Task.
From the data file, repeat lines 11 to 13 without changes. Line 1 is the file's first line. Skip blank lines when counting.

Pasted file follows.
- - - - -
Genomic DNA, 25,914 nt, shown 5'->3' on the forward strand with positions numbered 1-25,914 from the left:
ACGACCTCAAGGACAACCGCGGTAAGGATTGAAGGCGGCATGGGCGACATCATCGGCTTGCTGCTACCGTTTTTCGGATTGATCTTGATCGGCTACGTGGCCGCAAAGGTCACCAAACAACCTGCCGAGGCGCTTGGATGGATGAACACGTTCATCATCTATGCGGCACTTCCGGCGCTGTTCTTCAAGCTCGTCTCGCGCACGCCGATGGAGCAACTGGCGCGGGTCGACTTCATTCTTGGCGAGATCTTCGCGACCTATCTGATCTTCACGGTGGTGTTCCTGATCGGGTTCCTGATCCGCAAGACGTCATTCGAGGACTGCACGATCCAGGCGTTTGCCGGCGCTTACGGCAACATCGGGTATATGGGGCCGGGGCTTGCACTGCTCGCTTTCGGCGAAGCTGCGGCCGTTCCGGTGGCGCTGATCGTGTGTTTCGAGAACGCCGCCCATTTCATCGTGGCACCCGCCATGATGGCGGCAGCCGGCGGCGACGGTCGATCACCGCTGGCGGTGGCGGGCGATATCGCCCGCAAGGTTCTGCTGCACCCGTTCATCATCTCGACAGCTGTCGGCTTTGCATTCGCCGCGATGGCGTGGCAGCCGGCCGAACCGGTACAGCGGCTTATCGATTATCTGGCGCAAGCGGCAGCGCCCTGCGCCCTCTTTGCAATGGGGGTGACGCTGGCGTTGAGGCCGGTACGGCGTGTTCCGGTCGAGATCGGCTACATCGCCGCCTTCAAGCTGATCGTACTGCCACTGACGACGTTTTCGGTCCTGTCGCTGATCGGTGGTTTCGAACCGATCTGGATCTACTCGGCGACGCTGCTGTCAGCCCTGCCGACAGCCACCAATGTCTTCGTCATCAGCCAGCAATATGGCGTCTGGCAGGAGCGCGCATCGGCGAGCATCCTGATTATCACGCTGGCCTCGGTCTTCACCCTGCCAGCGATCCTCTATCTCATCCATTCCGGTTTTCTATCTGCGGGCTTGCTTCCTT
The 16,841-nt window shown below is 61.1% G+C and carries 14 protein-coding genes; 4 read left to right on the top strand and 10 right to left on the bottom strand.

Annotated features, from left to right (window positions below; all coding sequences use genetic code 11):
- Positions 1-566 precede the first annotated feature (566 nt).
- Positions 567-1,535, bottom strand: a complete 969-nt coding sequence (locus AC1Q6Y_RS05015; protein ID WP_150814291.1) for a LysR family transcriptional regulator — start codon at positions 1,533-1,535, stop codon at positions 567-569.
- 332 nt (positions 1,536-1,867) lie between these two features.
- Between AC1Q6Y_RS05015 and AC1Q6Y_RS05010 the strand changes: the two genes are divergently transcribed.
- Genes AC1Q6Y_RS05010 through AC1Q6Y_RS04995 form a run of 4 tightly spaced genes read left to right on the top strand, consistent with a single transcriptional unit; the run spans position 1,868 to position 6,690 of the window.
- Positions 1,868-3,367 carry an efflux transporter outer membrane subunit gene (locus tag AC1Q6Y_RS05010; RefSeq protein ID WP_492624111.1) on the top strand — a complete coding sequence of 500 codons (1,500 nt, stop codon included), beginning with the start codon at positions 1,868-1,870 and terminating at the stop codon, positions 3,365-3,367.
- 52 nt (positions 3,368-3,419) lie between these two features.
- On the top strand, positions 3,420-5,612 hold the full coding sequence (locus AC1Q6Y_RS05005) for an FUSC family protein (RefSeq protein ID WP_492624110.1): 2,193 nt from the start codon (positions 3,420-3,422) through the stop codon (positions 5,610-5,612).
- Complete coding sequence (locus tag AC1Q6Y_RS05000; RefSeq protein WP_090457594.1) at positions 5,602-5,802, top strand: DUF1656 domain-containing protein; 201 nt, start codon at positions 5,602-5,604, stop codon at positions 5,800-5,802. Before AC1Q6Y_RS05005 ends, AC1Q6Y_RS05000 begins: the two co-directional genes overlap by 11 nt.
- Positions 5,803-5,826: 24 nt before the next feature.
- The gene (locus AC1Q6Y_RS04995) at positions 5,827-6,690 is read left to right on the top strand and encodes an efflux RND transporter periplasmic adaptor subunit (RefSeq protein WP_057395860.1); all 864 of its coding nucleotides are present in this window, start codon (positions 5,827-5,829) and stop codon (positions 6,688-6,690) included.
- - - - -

- 52 nt (positions 3,368-3,419) lie between these two features.
- On the top strand, positions 3,420-5,612 hold the full coding sequence (locus AC1Q6Y_RS05005) for an FUSC family protein (RefSeq protein ID WP_492624110.1): 2,193 nt from the start codon (positions 3,420-3,422) through the stop codon (positions 5,610-5,612).
- Complete coding sequence (locus tag AC1Q6Y_RS05000; RefSeq protein WP_090457594.1) at positions 5,602-5,802, top strand: DUF1656 domain-containing protein; 201 nt, start codon at positions 5,602-5,604, stop codon at positions 5,800-5,802. Before AC1Q6Y_RS05005 ends, AC1Q6Y_RS05000 begins: the two co-directional genes overlap by 11 nt.